Second, to have the right conversation I must be clear about what it is about. We aren’t having a conversation about the ethics of same-sex relationships within the church. We know that conversation will continue and there are strongly-held and stoutly-defended, often-opposing, biblical and theological convictions held. Having that conversation will likely get us nowhere in July. Instead, this difficult conversation is about whether we can actually live together holding the views that we do. The Reformers called it adiaphora: are the disagreements we have, and the divergence of practice they imply, enough to materially affect the ability of Christians to live together in unity? Remembering this essential point helps me to realise that, even though we LGBT people seem to be the subject of the disagreement, it is not our fault that it is going on. The responsibility lies with the whole church to come to an answer about the question of adiaphora. Personally, that takes the pressure of a bit. I’m a baptised disciple, not a problem-causer or a trouble-maker.

And finally, of course, I’m praying. I’m praying for my fellow-LBGT members of Synod in all three Houses, some of whom are clearly more apprehensive about the conversations than I am and fear they have the most to lose. Please join me in praying for them, whatever side of the conversation you are on. Some feel very exposed and vulnerable, despite the strong assurances that have been given. We need to find courage to be able to speak with integrity as disciples.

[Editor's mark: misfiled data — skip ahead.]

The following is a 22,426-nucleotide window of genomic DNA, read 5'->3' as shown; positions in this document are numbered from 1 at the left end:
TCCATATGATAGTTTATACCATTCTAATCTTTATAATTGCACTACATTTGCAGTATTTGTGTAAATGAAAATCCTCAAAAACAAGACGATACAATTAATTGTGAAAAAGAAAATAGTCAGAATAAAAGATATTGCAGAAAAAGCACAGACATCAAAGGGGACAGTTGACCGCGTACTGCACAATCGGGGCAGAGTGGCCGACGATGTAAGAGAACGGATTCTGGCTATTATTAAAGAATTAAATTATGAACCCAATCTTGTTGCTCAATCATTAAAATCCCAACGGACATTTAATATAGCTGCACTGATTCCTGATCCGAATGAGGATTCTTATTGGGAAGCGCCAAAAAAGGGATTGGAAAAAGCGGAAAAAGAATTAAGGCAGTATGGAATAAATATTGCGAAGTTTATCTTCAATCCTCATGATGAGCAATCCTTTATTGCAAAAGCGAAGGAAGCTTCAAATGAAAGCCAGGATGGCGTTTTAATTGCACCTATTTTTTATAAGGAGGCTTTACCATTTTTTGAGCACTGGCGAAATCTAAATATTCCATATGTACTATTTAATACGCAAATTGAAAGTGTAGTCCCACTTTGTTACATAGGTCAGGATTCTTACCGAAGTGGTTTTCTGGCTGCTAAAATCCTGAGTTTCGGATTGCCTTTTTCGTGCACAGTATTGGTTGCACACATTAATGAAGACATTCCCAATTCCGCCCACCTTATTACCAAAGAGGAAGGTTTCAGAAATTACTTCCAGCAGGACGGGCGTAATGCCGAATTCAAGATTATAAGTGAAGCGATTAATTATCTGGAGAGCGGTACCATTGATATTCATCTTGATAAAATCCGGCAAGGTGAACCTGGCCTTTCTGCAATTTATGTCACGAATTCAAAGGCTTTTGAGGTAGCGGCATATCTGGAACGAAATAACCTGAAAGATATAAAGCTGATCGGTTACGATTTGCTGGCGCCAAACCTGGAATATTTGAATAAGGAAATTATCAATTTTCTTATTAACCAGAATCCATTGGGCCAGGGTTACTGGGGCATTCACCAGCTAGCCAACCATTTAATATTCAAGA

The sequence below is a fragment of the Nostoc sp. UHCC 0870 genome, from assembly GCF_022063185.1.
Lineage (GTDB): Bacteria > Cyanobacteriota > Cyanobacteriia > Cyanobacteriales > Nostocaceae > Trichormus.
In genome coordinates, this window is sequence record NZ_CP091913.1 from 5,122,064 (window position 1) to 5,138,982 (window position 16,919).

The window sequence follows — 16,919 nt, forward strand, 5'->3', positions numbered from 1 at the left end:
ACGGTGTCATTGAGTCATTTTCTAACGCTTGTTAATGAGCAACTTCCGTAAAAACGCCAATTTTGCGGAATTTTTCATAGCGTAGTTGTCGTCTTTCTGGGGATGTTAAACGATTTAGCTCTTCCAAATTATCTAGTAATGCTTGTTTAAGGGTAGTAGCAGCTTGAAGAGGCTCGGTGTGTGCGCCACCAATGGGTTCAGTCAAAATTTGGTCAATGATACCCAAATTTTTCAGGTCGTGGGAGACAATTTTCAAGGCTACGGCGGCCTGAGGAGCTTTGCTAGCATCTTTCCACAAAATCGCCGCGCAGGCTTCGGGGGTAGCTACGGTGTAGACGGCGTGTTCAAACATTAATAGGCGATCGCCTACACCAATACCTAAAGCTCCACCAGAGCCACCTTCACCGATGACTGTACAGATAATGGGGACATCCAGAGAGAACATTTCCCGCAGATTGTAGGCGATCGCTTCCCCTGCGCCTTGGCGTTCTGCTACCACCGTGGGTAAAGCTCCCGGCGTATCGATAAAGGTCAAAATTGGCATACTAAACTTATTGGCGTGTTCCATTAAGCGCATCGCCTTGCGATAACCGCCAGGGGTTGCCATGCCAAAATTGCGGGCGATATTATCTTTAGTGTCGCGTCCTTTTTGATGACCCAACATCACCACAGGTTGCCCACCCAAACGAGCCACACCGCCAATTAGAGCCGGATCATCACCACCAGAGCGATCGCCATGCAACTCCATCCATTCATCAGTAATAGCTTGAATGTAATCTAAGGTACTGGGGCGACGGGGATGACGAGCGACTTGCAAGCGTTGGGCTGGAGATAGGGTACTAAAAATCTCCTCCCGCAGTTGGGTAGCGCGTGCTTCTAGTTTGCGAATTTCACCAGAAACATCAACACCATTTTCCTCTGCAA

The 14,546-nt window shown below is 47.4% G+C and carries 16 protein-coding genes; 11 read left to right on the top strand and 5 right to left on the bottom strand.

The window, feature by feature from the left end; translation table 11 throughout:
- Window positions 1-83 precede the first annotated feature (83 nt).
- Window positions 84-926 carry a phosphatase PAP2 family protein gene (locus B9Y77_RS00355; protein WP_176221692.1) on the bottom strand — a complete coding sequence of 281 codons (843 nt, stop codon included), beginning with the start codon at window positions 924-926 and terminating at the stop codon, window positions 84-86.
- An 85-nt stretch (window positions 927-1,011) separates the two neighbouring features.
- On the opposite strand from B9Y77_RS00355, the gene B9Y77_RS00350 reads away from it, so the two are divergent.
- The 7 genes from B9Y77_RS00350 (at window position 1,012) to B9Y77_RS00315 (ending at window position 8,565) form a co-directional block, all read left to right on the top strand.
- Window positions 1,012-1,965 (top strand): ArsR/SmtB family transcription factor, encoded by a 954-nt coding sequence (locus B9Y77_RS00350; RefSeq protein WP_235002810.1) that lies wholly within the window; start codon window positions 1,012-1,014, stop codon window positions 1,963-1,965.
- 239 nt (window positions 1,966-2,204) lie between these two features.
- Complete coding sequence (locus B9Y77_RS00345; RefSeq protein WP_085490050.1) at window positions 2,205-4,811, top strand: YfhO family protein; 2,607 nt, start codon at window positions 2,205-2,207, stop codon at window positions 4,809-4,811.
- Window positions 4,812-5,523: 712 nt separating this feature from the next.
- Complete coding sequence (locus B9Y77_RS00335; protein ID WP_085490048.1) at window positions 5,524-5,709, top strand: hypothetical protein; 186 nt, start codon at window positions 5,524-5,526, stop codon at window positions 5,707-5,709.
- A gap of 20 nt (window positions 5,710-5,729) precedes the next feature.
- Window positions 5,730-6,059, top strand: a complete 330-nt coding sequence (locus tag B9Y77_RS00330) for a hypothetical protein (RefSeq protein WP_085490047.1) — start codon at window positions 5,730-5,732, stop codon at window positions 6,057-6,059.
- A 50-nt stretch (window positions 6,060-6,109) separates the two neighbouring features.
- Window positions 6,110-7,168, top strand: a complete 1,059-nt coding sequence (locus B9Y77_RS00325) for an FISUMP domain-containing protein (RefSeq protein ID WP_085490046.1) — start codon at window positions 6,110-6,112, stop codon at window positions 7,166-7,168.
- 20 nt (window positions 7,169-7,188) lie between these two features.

But I’m also praying for my ‘opponents’. Almost a year ago, at the end of the last General Synod, I found myself praying with Julian Henderson, the Conservative Evangelical Bishop of Blackburn. I promised myself afterwards that I would try to pray for Julian in his ministry, precisely because we held very different views on sexuality. I can’t say I’ve been entirely successful in doing that through the year, but I have remembered him regularly and am doing so in these days leading up to July. His ministry is important to the work of the Gospel in Blackburn: praying for him reminds me of our mutual calling as disciples, deacons and priests, and his as a bishop. It’s hard to argue unlovingly if you’re praying for God to bless someone.

Having a difficult conversation is, well, difficult. But these words of Paul, admittedly taken out of context, have come to set the standard for my own preparation and contribution to Having a Difficult Conversation: “The only thing that counts is faith expressing itself through love.” (Galatians 5:6).  A good thing to remember.

 

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58 Responses to Having a Difficult Conversation

  1. David@Montreal says:

    love and prayers from Canada Simon – love and prayers.

    Like

  2. What does Canon Butler mean by ‘Christians living together in unity’?

    I cannot prove it and I would be glad and humbled to be proved wrong, but I think that members of the Church of England can be divided into two broad groups.